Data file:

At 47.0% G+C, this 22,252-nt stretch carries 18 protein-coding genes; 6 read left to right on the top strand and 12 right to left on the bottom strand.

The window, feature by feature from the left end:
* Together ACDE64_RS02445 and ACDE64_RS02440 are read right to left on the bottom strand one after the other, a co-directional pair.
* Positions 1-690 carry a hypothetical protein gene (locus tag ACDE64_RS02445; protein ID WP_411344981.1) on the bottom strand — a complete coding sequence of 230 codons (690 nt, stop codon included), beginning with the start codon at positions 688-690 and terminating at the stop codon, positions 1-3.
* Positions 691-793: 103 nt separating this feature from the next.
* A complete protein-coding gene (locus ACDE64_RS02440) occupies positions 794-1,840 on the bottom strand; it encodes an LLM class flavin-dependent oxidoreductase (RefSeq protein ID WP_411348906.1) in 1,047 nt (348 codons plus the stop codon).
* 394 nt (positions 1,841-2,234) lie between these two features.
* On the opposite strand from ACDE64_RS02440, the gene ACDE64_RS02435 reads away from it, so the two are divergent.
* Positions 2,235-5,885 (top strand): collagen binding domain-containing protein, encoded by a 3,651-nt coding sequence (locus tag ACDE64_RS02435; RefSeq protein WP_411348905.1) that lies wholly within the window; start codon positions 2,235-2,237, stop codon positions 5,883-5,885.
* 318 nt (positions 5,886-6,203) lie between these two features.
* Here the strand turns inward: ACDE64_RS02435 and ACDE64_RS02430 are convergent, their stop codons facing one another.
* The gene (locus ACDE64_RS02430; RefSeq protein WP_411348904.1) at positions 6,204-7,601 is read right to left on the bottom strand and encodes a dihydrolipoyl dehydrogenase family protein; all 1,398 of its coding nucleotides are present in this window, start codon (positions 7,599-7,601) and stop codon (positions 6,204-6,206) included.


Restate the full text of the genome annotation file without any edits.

At 47.0% G+C, this 22,252-nt stretch carries 18 protein-coding genes; 6 read left to right on the top strand and 12 right to left on the bottom strand.

The window, feature by feature from the left end:
* Together ACDE64_RS02445 and ACDE64_RS02440 are read right to left on the bottom strand one after the other, a co-directional pair.
* Positions 1-690 carry a hypothetical protein gene (locus tag ACDE64_RS02445; protein ID WP_411344981.1) on the bottom strand — a complete coding sequence of 230 codons (690 nt, stop codon included), beginning with the start codon at positions 688-690 and terminating at the stop codon, positions 1-3.
* Positions 691-793: 103 nt separating this feature from the next.
* A complete protein-coding gene (locus ACDE64_RS02440) occupies positions 794-1,840 on the bottom strand; it encodes an LLM class flavin-dependent oxidoreductase (RefSeq protein ID WP_411348906.1) in 1,047 nt (348 codons plus the stop codon).
* 394 nt (positions 1,841-2,234) lie between these two features.
* On the opposite strand from ACDE64_RS02440, the gene ACDE64_RS02435 reads away from it, so the two are divergent.
* Positions 2,235-5,885 (top strand): collagen binding domain-containing protein, encoded by a 3,651-nt coding sequence (locus tag ACDE64_RS02435; RefSeq protein WP_411348905.1) that lies wholly within the window; start codon positions 2,235-2,237, stop codon positions 5,883-5,885.
* 318 nt (positions 5,886-6,203) lie between these two features.
* Here the strand turns inward: ACDE64_RS02435 and ACDE64_RS02430 are convergent, their stop codons facing one another.
* The gene (locus ACDE64_RS02430; RefSeq protein WP_411348904.1) at positions 6,204-7,601 is read right to left on the bottom strand and encodes a dihydrolipoyl dehydrogenase family protein; all 1,398 of its coding nucleotides are present in this window, start codon (positions 7,599-7,601) and stop codon (positions 6,204-6,206) included.